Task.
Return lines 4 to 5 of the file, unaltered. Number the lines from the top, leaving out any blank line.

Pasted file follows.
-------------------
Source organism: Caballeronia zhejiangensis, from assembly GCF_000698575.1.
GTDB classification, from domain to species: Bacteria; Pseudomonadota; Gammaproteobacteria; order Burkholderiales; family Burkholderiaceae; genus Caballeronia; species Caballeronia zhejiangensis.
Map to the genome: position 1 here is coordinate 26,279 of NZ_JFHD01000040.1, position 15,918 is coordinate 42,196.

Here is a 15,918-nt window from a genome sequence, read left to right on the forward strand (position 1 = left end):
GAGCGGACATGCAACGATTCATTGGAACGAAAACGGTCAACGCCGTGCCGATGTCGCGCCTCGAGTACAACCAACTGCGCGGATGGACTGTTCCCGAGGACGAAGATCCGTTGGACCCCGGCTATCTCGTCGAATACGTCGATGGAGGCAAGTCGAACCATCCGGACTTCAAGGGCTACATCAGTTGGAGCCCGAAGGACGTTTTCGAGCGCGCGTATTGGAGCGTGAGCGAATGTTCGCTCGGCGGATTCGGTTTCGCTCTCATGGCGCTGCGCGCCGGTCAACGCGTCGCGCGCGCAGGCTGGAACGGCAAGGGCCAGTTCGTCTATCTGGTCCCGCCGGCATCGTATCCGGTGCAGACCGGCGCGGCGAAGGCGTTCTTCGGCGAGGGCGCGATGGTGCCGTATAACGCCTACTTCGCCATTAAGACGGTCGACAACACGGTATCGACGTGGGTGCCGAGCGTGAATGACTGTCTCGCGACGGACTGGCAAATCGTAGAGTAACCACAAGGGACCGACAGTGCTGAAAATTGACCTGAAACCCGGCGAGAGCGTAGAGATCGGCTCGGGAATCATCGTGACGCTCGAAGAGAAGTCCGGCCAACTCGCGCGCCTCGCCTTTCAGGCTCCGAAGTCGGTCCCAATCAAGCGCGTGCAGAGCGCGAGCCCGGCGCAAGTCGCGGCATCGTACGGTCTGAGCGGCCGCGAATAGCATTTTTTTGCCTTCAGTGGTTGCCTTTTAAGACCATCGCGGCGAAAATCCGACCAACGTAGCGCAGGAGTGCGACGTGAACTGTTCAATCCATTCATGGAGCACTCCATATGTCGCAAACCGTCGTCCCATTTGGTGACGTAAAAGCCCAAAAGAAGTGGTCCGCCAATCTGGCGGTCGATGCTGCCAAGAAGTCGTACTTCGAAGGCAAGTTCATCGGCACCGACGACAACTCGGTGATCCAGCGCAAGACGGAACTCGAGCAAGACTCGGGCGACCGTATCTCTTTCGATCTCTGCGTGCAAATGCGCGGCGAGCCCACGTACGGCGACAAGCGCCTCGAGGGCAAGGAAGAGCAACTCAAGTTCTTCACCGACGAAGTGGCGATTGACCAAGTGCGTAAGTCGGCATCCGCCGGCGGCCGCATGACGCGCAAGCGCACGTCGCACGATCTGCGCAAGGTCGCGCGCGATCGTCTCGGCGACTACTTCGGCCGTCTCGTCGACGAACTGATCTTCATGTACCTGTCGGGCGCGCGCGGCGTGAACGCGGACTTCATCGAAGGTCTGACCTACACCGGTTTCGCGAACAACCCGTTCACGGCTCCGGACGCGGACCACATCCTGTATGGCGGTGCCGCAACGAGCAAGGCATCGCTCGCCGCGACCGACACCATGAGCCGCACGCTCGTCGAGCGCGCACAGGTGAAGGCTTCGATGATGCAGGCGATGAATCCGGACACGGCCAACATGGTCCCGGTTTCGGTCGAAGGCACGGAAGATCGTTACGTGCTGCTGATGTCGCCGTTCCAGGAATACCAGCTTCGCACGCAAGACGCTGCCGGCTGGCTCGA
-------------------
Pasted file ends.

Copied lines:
Here is a 15,918-nt window from a genome sequence, read left to right on the forward strand (position 1 = left end):
GAGCGGACATGCAACGATTCATTGGAACGAAAACGGTCAACGCCGTGCCGATGTCGCGCCTCGAGTACAACCAACTGCGCGGATGGACTGTTCCCGAGGACGAAGATCCGTTGGACCCCGGCTATCTCGTCGAATACGTCGATGGAGGCAAGTCGAACCATCCGGACTTCAAGGGCTACATCAGTTGGAGCCCGAAGGACGTTTTCGAGCGCGCGTATTGGAGCGTGAGCGAATGTTCGCTCGGCGGATTCGGTTTCGCTCTCATGGCGCTGCGCGCCGGTCAACGCGTCGCGCGCGCAGGCTGGAACGGCAAGGGCCAGTTCGTCTATCTGGTCCCGCCGGCATCGTATCCGGTGCAGACCGGCGCGGCGAAGGCGTTCTTCGGCGAGGGCGCGATGGTGCCGTATAACGCCTACTTCGCCATTAAGACGGTCGACAACACGGTATCGACGTGGGTGCCGAGCGTGAATGACTGTCTCGCGACGGACTGGCAAATCGTAGAGTAACCACAAGGGACCGACAGTGCTGAAAATTGACCTGAAACCCGGCGAGAGCGTAGAGATCGGCTCGGGAATCATCGTGACGCTCGAAGAGAAGTCCGGCCAACTCGCGCGCCTCGCCTTTCAGGCTCCGAAGTCGGTCCCAATCAAGCGCGTGCAGAGCGCGAGCCCGGCGCAAGTCGCGGCATCGTACGGTCTGAGCGGCCGCGAATAGCATTTTTTTGCCTTCAGTGGTTGCCTTTTAAGACCATCGCGGCGAAAATCCGACCAACGTAGCGCAGGAGTGCGACGTGAACTGTTCAATCCATTCATGGAGCACTCCATATGTCGCAAACCGTCGTCCCATTTGGTGACGTAAAAGCCCAAAAGAAGTGGTCCGCCAATCTGGCGGTCGATGCTGCCAAGAAGTCGTACTTCGAAGGCAAGTTCATCGGCACCGACGACAACTCGGTGATCCAGCGCAAGACGGAACTCGAGCAAGACTCGGGCGACCGTATCTCTTTCGATCTCTGCGTGCAAATGCGCGGCGAGCCCACGTACGGCGACAAGCGCCTCGAGGGCAAGGAAGAGCAACTCAAGTTCTTCACCGACGAAGTGGCGATTGACCAAGTGCGTAAGTCGGCATCCGCCGGCGGCCGCATGACGCGCAAGCGCACGTCGCACGATCTGCGCAAGGTCGCGCGCGATCGTCTCGGCGACTACTTCGGCCGTCTCGTCGACGAACTGATCTTCATGTACCTGTCGGGCGCGCGCGGCGTGAACGCGGACTTCATCGAAGGTCTGACCTACACCGGTTTCGCGAACAACCCGTTCACGGCTCCGGACGCGGACCACATCCTGTATGGCGGTGCCGCAACGAGCAAGGCATCGCTCGCCGCGACCGACACCATGAGCCGCACGCTCGTCGAGCGCGCACAGGTGAAGGCTTCGATGATGCAGGCGATGAATCCGGACACGGCCAACATGGTCCCGGTTTCGGTCGAAGGCACGGAAGATCGTTACGTGCTGCTGATGTCGCCGTTCCAGGAATACCAGCTTCGCACGCAAGACGCTGCCGGCTGGCTCGA